1. Seeking out class/spec-specific advice when encountering a new boss for the first time.


Q: This is my first time on Beastlord as a Monk. Is there anything Monk-specific I should know?

A: Each animal has its own health pool, so you can use Touch of Death at least four times throughout the fight (once for each animal and then finally on Beastlord himself). You can also use Touch of Death on the spears in an emergency (e.g., if someone is trapped).

  1. Establishing fight-specific indicators of success before each boss pull, assess how they performed after the pull, and come up with small, concrete changes in their approach aimed at improving their performance for the next pull.


Q: On Blackhand, I should never get hit by Impaling Throw, but I got hit 3 times in Phase 2. What did I do last pull that contributed to that and what will I change to make it less likely next pull? What are other people doing differently that helps them avoid this problem?"

A: Plan on getting targeted. Make sure to save your movement-enhancing cooldowns in case that happens and stay between Blackhand and the Siegemaker to minimize the distance you'll have to run.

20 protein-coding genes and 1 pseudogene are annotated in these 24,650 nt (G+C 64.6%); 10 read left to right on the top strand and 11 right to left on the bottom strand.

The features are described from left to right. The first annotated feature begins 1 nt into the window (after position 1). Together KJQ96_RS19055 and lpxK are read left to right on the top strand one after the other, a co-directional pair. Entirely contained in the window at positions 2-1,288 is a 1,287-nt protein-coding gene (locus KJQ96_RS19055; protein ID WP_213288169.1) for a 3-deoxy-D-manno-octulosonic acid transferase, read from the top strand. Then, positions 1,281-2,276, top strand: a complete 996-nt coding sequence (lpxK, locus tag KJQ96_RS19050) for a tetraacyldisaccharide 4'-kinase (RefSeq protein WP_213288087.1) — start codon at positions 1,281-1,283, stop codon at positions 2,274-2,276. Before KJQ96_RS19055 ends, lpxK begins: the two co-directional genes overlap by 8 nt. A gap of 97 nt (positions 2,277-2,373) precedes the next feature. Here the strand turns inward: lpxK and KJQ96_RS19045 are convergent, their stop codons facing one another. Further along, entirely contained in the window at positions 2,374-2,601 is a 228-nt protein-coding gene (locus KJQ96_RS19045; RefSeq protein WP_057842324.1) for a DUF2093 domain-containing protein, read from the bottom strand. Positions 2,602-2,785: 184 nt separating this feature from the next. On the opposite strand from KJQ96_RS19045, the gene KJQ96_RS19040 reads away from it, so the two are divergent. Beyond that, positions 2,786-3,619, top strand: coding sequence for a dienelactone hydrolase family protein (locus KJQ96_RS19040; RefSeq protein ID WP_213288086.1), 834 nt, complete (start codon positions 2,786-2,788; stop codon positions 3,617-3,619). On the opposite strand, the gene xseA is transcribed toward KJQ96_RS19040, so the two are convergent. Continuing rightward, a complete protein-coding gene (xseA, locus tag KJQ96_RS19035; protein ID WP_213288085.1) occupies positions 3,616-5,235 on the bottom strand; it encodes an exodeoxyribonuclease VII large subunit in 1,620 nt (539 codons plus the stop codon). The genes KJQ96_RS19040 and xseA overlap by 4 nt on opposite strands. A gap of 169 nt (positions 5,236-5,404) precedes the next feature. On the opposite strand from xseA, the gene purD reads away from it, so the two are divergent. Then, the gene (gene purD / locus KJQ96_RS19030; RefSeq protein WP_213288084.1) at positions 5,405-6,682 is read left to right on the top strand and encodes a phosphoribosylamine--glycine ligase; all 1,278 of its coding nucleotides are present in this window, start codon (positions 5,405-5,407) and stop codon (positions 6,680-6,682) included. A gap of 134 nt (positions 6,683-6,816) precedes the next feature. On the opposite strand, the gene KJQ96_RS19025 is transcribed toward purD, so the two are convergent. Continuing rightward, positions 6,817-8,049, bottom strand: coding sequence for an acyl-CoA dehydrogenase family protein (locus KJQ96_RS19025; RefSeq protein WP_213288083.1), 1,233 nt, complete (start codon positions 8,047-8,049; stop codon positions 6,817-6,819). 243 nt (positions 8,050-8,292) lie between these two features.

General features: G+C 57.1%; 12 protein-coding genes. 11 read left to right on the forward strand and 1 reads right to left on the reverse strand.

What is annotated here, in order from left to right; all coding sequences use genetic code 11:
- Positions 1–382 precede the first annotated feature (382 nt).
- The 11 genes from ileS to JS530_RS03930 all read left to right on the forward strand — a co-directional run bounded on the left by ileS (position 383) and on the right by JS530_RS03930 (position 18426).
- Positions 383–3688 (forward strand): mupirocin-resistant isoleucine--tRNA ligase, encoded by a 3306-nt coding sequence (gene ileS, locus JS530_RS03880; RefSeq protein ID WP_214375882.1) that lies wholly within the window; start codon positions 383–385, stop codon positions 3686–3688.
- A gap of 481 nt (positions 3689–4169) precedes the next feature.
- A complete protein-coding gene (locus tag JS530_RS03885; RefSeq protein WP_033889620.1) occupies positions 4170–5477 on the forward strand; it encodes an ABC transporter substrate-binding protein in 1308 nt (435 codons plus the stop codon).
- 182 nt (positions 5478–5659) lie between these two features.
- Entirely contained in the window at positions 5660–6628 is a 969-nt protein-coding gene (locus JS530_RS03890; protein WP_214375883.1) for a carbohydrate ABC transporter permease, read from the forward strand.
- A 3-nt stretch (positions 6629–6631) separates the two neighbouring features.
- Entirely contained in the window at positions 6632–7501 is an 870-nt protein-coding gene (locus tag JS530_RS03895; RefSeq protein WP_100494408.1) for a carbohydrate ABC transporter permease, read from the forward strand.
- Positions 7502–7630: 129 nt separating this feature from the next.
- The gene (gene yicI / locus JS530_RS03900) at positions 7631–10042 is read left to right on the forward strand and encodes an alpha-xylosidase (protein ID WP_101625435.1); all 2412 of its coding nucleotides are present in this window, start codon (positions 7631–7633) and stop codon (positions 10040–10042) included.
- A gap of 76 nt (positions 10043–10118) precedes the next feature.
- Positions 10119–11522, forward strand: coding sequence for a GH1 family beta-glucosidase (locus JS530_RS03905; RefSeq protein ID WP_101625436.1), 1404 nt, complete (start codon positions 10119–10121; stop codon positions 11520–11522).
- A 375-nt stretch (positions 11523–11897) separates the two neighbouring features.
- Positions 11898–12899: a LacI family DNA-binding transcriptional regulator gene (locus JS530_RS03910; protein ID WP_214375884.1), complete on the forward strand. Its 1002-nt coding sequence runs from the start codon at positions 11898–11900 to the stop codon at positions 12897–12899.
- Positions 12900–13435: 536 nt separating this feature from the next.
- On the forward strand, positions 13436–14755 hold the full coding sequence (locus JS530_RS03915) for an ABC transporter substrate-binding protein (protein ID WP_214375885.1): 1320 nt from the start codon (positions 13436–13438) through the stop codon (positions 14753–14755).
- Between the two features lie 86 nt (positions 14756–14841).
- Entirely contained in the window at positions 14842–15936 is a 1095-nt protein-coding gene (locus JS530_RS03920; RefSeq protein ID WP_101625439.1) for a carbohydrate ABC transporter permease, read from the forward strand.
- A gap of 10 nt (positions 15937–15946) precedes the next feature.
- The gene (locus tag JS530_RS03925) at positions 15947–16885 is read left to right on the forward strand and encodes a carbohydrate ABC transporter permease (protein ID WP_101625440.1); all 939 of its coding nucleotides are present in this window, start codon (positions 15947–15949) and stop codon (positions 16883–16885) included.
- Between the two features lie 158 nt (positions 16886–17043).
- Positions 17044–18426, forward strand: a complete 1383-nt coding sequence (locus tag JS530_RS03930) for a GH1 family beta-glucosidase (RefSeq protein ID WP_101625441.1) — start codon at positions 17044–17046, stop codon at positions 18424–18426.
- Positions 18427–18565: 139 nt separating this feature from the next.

1. Developing a picture of the "typical" way their class spec should approach a fight, especially any fight-specific glyphs and talents.

This list isn't meant to be exhaustive, only illustrative of what "proactively and regularly seeking feedback" means.

Receiving Feedback

Receiving feedback gracefully is a learned skill, so let's learn! To do this, raiders should...

  1. Assume the person giving feedback is well-intentioned even if their feedback feels like an attack.

  2. Hold off responding to any feedback until it's been given, even if you're feeling attacked.

  3. If you feel attacked, it's worth acknowledging, but never in a way that assumes bad intent.


    I can tell my performance is frustrating you, but it's hard for me to take what you're saying to heart when I feel attacked.


    Well, he's not wrong, but boy he could've been less of a jerk about it!

  4. Take any feedback they receive seriously. Feedback is always coming from somewhere and shouldn't be put aside until you understand where. Something stood out to the person giving it, even if they packaged the feedback poorly.


  • "Oh, so-and-so doesn't know what he's talking about. I've played this class/spec for ages."
  • "So-and-so is just a grump; don't worry about what they say."

Again, not exhaustive.

Giving Feedback

Giving feedback effectively is also a learned skill, so let's learn that, too! To do this, raiders should...